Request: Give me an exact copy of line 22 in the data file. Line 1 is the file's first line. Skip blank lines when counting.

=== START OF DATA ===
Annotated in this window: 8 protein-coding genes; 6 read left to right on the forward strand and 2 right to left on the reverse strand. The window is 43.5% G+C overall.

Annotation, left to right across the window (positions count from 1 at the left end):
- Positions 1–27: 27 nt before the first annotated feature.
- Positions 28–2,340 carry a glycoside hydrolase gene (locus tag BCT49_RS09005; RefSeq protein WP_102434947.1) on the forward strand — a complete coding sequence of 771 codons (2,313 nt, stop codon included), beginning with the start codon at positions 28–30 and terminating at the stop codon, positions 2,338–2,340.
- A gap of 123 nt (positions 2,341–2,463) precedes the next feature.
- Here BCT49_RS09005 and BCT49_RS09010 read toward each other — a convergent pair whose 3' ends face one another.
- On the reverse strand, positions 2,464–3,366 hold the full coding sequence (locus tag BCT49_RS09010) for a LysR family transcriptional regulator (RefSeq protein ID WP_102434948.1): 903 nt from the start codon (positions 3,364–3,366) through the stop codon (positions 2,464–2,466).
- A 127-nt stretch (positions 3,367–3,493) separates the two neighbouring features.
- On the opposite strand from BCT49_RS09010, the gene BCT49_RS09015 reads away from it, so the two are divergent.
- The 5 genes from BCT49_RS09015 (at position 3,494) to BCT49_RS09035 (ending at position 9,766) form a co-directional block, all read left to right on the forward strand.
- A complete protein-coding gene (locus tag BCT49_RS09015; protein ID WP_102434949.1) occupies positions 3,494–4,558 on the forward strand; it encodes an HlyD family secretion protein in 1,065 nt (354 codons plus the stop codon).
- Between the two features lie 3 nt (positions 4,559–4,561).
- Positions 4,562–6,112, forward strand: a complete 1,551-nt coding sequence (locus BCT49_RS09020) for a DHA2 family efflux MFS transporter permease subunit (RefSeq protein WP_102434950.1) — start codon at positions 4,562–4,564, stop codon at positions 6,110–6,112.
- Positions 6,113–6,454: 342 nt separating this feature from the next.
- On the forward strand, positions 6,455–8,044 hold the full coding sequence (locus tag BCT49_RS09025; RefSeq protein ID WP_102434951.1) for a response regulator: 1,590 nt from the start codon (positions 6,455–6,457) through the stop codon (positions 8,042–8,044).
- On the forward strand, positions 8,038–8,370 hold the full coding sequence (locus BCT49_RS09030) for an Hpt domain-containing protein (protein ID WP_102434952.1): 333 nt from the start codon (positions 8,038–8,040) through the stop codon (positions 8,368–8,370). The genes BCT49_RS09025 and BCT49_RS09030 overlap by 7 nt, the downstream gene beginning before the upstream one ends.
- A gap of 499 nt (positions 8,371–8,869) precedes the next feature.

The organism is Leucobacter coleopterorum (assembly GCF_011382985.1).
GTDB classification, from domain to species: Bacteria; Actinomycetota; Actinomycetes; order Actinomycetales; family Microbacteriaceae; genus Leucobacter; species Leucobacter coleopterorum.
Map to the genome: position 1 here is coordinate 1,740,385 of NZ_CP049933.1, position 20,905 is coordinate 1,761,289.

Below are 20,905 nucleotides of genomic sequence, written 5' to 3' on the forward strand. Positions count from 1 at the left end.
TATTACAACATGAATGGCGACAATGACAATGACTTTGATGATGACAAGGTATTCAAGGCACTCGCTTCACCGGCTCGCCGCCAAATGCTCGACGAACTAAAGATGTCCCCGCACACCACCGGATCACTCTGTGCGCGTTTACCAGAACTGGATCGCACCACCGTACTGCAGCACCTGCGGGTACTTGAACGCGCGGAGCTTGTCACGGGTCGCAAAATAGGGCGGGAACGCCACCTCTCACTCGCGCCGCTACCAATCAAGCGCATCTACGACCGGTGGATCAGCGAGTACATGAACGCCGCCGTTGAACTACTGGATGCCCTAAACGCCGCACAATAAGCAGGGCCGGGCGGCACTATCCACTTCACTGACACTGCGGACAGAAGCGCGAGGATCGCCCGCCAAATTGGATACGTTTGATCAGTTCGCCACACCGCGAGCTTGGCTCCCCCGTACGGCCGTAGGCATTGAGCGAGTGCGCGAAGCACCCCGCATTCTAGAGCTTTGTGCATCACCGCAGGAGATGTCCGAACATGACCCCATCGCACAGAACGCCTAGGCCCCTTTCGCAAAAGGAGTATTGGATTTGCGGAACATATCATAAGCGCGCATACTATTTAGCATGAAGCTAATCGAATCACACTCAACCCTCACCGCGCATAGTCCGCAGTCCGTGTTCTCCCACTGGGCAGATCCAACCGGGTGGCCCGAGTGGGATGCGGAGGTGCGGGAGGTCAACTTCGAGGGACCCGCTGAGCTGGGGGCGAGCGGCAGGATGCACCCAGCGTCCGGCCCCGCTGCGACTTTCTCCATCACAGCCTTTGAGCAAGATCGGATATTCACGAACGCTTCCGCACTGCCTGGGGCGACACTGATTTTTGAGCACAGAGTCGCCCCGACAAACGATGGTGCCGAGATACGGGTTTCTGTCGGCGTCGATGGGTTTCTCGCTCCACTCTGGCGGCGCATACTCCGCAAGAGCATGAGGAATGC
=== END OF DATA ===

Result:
TATTACAACATGAATGGCGACAATGACAATGACTTTGATGATGACAAGGTATTCAAGGCACTCGCTTCACCGGCTCGCCGCCAAATGCTCGACGAACTAAAGATGTCCCCGCACACCACCGGATCACTCTGTGCGCGTTTACCAGAACTGGATCGCACCACCGTACTGCAGCACCTGCGGGTACTTGAACGCGCGGAGCTTGTCACGGGTCGCAAAATAGGGCGGGAACGCCACCTCTCACTCGCGCCGCTACCAATCAAGCGCATCTACGACCGGTGGATCAGCGAGTACATGAACGCCGCCGTTGAACTACTGGATGCCCTAAACGCCGCACAATAAGCAGGGCCGGGCGGCACTATCCACTTCACTGACACTGCGGACAGAAGCGCGAGGATCGCCCGCCAAATTGGATACGTTTGATCAGTTCGCCACACCGCGAGCTTGGCTCCCCCGTACGGCCGTAGGCATTGAGCGAGTGCGCGAAGCACCCCGCATTCTAGAGCTTTGTGCATCACCGCAGGAGATGTCCGAACATGACCCCATCGCACAGAACGCCTAGGCCCCTTTCGCAAAAGGAGTATTGGATTTGCGGAACATATCATAAGCGCGCATACTATTTAGCATGAAGCTAATCGAATCACACTCAACCCTCACCGCGCATAGTCCGCAGTCCGTGTTCTCCCACTGGGCAGATCCAACCGGGTGGCCCGAGTGGGATGCGGAGGTGCGGGAGGTCAACTTCGAGGGACCCGCTGAGCTGGGGGCGAGCGGCAGGATGCACCCAGCGTCCGGCCCCGCTGCGACTTTCTCCATCACAGCCTTTGAGCAAGATCGGATATTCACGAACGCTTCCGCACTGCCTGGGGCGACACTGATTTTTGAGCACAGAGTCGCCCCGACAAACGATGGTGCCGAGATACGGGTTTCTGTCGGCGTCGATGGGTTTCTCGCTCCACTCTGGCGGCGCATACTCCGCAAGAGCATGAGGAATGC